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Meet Roy Richardson of Artcats Studio

Today we’d like to introduce you to Roy Richardson

Roy, let’s start with your story. We’d love to hear how you got started and how the journey has been so far.
I was born and spent my first twenty-three years in Norcross. In 1983 my then-girl-friend-now-wife and I moved to New York to get into the comic book business. Relocation was pretty much required for the biz back in those pre-Net days. After twenty-plus years in White Plains, NY, we realized we’d never be able to afford a house there, and so moved back to Georgia.

In addition to working freelance in the comic book field, we expanded into illustration, teaching, and writing. We currently illustrate the nationally-syndicated comic strip “Mary Worth.” I am also working on finishing my first book of short stories, entitled “Hillbillies Prefer Blondes,” based on my experiences growing up in the South during the 60s and 70s.

We’re always bombarded by how great it is to pursue your passion, etc – but we’ve spoken with enough people to know that it’s not always easy. Overall, would you say things have been easy for you?
HA. I’m not sure there is a smooth road for anyone who works freelance/self-employed. There were no schools teaching comic art back in the 80s, so my wife and I are pretty much self-taught, with a little help from established professionals.

My first year in NY I got hired as an assistant to a successful artist and made the grand sum of $3000 dollars that year. My wife was a bit more successful but had trouble with the brutal deadline demands of monthly periodicals. Through trial and error, we both eventually figured out what we were doing.

After a good ten-year run, we (and most of our contemporaries in the business) were declared “too old-fashioned” to get work in the comic book industry. Fortunately, we landed on our feet by getting the “Brenda Starr, Reporter” comic strip, due to a tip from a connection in the biz letting us known that the long-time artist was retiring.

In fact, most of our best assignments were through back channels and friends we had made in the business, rather than going in the front door. I cannot emphasize enough the importance to a freelancer of establishing and maintaining a good network of professional contacts.

So, as you know, we’re impressed with Artcats Studio – tell our readers more, for example what you’re most proud of as a company and what sets you apart from others.
Our company, Artcats Studio, has two employees, my wife and myself. When I get extra work, I use an assistant, a former student, to help with backgrounds. For the “Mary Worth” comic strip, we produce the entire art package, with my wife providing the pencil drawings, and myself doing the inking, lettering and coloring.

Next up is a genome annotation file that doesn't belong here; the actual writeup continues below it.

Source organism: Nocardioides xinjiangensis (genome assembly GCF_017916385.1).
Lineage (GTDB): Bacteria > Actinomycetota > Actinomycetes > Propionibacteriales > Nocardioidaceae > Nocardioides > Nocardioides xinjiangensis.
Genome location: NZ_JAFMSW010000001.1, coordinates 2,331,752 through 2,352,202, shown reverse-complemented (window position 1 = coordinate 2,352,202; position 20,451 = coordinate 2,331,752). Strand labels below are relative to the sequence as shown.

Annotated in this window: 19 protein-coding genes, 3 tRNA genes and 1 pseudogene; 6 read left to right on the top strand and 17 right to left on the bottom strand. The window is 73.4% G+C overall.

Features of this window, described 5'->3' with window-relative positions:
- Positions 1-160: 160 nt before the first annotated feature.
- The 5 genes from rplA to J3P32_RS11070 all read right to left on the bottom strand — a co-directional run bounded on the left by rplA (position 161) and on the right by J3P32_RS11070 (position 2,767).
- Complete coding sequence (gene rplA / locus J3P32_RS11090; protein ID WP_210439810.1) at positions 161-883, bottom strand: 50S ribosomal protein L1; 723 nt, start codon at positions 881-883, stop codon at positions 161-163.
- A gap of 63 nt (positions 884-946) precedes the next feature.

As for past accomplishments, my wife co-created the “Power Pack” comic book for Marvel Comics, the first to feature children as superheroes. Power Pack has been mentioned as a potential movie/TV show, but nothing has been signed yet, so, fingers crossed!

I co-created with artist Rod Whigham a Sci-fi comic called “Tomorrow Knights” for Marvel’s Epic imprint. It was later adapted into a roleplaying game. We own the rights to the property and hope to relaunch it someday.

My wife and I are currently doing the art for a new series titled “Captain Ginger,” a comic best described as “Cats In Space!” The first issue will be coming out in Sept. from start-up publisher AHOY Comics.

So, what’s next? Any big plans?
Working as a comic book illustrator is seen as a glamorous career, but the reality is that it involves long hours, numerous ups and downs, and many, many hours alone in the studio. If you’re an extrovert, it’s not the line of work for you.

For Artcats, we hope to do the “Mary Worth” strip for years to come. As a soap opera strip, it’s not the most exciting thing to illustrate, but it is steady, reliable income, very important in the unpredictable world of the freelancer.

On a personal level, I’ve always had the writing bug, but had never been able to pursue it as seriously as I wanted.

That changed when I met writer/teacher Jedwin Smith and enrolled in his writing critique group. With their input, I have produced many short stories for my Hillbillies book, and hope to start shopping it to publishers soon.

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